Goodyear has updated its spherical tyres for self-driving cars, adding a "bionic skin" of sensors that reads the road and adapts to suit different terrains.
Designed to be used with self-driving vehicles, the 3D-printed spherical tyre uses artificial intelligence to adapt automatically to its environment.
Its surface is covered in what Goodyear describes as a "bionic skin" of sensors, which are able to sense driving conditions before feeding it back to the AI system.
Made of super-elastic polymer, the skin is able to expand and contract. Its outer layer covers a foam-like material that is strong enough to remain flexible, despite the weight of a vehicle.
Based on the information gathered, such as weather and terrain, the system would transform the tyre so that it suits the surrounding conditions.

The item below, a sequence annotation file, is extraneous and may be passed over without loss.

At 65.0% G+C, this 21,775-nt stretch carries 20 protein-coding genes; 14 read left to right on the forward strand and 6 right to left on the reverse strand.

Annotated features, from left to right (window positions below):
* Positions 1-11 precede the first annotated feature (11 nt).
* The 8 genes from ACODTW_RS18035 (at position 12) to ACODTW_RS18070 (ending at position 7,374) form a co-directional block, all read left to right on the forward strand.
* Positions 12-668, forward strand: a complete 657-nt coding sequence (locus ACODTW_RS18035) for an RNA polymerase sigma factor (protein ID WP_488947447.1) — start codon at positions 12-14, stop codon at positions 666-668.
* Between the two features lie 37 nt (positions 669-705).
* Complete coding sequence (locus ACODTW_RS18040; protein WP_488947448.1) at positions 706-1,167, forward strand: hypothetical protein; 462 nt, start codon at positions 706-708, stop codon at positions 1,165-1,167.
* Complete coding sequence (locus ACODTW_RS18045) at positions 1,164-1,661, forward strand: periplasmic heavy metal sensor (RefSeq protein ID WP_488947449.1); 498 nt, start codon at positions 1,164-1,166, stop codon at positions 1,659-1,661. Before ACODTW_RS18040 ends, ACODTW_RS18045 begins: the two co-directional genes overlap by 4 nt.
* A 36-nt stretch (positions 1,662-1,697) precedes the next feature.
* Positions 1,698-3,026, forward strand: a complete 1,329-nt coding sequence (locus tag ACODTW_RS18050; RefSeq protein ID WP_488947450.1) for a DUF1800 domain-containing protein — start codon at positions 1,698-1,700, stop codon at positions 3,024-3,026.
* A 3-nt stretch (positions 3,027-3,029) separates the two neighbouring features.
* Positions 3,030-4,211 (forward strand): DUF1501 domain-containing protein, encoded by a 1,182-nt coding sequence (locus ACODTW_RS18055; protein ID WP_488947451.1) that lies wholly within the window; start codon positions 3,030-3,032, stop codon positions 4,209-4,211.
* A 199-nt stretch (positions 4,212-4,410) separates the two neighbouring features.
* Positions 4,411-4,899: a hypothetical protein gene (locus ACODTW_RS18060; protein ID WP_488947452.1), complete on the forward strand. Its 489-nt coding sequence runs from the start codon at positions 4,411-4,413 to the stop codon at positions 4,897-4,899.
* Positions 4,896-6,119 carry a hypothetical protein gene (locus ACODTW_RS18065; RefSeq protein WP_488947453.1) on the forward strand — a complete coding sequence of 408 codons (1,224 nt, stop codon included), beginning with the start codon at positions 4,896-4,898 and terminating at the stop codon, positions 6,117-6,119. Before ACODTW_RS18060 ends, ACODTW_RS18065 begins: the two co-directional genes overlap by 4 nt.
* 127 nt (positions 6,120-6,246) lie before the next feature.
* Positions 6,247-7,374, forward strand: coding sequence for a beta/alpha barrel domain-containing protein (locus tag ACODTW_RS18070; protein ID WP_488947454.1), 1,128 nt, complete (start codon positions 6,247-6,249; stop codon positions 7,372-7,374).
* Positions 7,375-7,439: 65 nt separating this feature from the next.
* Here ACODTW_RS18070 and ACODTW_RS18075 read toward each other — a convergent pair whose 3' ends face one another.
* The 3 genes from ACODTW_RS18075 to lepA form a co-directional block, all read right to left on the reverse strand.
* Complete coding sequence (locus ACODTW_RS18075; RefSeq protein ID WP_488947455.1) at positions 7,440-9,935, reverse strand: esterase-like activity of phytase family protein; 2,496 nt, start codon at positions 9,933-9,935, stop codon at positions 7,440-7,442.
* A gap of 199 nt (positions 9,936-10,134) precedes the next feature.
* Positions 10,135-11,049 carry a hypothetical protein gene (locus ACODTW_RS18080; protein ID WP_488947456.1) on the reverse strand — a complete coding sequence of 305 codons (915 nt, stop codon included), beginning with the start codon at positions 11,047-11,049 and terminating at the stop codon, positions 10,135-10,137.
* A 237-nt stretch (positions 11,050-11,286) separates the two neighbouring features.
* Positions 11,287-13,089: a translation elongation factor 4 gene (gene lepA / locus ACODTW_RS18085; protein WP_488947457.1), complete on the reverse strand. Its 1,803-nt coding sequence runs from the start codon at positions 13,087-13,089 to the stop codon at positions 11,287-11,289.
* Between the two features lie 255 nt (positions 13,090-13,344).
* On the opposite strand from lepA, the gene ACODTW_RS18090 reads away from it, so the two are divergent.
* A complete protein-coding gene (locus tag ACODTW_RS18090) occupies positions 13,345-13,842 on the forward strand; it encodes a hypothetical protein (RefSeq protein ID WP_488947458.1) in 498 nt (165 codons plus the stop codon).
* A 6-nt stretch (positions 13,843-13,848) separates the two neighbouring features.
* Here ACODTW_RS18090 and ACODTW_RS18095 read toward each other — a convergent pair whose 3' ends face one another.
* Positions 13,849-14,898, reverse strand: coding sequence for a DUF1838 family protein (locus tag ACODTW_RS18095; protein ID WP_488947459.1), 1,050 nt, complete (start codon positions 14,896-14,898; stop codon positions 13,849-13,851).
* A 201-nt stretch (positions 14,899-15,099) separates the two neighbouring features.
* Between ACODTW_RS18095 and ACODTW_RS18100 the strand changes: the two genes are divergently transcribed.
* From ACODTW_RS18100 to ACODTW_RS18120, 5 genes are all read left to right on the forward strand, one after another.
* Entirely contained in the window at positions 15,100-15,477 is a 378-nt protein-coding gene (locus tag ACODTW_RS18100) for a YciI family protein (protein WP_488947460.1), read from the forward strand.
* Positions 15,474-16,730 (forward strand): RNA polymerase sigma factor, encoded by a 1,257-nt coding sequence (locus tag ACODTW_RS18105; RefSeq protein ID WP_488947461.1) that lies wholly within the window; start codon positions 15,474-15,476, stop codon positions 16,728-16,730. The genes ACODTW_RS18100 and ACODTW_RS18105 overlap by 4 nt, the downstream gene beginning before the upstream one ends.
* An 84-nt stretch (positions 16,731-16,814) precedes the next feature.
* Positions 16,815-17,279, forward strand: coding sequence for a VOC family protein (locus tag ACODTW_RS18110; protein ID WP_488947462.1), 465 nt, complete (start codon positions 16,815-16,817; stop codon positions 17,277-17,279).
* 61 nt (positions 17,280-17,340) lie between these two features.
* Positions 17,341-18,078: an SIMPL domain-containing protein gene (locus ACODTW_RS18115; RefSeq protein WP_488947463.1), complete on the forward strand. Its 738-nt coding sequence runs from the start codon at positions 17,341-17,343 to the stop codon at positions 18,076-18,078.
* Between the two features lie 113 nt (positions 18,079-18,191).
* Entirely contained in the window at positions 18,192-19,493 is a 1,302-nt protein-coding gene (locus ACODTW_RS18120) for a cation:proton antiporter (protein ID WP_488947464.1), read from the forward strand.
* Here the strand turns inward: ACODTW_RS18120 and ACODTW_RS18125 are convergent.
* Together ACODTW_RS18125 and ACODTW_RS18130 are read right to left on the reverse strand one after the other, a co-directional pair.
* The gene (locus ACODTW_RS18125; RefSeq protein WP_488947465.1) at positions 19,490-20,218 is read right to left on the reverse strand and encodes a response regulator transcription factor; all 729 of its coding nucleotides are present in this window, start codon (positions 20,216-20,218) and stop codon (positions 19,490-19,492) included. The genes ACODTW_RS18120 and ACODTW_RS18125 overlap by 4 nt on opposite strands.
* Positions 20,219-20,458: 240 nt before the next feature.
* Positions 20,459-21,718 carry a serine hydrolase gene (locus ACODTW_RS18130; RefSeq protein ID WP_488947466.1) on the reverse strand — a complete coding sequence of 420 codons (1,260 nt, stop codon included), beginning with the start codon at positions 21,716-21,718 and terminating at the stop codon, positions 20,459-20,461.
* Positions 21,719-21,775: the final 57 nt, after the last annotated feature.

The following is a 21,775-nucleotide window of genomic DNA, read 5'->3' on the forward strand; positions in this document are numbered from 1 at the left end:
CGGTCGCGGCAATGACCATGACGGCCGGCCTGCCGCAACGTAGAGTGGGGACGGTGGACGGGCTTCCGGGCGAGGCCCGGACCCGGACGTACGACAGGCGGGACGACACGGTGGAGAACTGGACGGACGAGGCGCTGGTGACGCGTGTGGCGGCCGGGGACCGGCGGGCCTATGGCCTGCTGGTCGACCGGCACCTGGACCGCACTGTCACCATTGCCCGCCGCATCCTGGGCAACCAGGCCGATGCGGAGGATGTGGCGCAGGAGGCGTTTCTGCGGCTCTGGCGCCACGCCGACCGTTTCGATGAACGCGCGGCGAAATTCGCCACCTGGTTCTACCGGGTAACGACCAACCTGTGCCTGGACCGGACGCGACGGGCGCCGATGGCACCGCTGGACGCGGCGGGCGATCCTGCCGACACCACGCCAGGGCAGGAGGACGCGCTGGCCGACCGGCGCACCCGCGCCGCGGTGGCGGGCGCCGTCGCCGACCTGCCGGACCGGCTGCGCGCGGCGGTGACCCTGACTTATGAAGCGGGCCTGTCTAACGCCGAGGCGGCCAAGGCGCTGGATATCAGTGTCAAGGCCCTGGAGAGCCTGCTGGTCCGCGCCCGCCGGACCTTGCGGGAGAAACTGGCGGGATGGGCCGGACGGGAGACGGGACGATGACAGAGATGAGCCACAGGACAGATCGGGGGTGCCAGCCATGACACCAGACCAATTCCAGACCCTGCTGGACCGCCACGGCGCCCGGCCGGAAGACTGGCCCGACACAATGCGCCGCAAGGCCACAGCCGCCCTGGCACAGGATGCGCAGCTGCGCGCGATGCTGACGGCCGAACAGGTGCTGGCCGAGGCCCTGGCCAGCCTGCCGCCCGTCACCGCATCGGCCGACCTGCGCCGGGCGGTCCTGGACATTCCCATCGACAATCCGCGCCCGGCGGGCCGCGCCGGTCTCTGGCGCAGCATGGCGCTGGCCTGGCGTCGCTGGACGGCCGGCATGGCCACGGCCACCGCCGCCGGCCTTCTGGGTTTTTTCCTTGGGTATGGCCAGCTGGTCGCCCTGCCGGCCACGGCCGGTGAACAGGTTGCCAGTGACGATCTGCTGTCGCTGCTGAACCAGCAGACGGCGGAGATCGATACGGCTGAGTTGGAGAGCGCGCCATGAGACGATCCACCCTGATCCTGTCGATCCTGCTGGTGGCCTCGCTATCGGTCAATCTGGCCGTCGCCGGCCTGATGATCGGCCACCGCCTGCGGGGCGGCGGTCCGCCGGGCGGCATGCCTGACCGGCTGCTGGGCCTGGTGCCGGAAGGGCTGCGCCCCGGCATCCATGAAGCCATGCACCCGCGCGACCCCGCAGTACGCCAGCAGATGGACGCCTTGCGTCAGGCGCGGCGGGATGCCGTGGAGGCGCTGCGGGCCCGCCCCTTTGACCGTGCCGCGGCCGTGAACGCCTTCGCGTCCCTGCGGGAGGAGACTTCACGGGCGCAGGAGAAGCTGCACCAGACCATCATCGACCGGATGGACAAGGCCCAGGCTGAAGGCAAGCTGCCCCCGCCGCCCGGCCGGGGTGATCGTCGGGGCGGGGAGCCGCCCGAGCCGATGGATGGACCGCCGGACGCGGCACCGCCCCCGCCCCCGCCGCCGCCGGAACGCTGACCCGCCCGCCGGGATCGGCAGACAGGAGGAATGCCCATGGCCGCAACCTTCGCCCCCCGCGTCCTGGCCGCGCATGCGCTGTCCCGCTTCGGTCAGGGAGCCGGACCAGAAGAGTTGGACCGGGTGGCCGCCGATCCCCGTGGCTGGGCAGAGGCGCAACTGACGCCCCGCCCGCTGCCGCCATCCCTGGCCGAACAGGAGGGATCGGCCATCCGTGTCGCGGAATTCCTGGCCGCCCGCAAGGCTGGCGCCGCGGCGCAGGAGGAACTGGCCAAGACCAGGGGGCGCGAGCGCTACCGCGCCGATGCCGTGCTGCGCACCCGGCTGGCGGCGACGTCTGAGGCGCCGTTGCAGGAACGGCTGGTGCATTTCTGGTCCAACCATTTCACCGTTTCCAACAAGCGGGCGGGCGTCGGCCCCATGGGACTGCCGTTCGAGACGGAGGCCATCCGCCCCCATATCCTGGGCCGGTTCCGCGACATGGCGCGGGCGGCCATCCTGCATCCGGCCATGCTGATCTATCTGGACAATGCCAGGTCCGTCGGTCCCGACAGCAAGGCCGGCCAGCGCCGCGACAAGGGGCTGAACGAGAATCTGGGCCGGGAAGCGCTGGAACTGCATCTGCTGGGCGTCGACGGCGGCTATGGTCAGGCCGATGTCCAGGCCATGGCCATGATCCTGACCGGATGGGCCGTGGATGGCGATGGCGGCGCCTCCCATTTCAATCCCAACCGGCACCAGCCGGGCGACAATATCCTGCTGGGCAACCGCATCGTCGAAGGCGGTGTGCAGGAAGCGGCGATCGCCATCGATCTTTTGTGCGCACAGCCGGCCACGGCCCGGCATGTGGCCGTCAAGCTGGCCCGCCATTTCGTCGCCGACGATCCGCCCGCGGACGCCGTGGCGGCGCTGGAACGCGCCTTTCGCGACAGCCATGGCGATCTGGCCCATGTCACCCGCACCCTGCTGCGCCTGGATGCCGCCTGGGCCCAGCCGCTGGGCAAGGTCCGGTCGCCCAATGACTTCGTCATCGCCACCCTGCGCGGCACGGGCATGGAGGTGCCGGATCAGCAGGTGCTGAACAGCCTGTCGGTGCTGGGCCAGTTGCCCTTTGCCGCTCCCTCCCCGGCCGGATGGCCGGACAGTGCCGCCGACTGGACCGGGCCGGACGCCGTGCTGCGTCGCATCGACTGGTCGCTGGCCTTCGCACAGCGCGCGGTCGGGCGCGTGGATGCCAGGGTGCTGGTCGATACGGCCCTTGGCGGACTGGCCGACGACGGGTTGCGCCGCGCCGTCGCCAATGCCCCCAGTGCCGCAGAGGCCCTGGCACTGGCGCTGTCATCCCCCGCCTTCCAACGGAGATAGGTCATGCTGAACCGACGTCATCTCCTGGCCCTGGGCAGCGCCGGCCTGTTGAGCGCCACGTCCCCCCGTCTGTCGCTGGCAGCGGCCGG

Components beneath the surface would reshape the individual sections of the tyre's tread design, adding dimples for wet conditions or smoothing the tread for dry conditions. Goodyear likens these components to human muscle.
The Eagle 360 Urban tyre could then share its information, chosen course of action and its success with other vehicles.
The smart tyre also has the ability to automatically repair itself. Should the so-called bionic skin become damaged, the sensors in the tyre can locate the puncture.
The tyre would then rotate to create a different contact patch, and a "self-healing" process begins, with materials that are specifically designed to be able to flow towards the puncture.
The American company believes the sphere-shaped tyres could make driverless cars safer and smoother to run.
"A revolution will take place at the intersection of autonomy, mobility and connectivity," said Jean-Claude Kihn, president of Goodyear Europe, Middle East and Africa. "As this unfolds, tyre technology will be even more important than it is today."
"To safely navigate their surroundings, the autonomous vehicles of the future will need to learn to cope with the millions of possible unknowns we face in everyday driving scenarios. To do so they will need access to data and the ability to learn and adapt."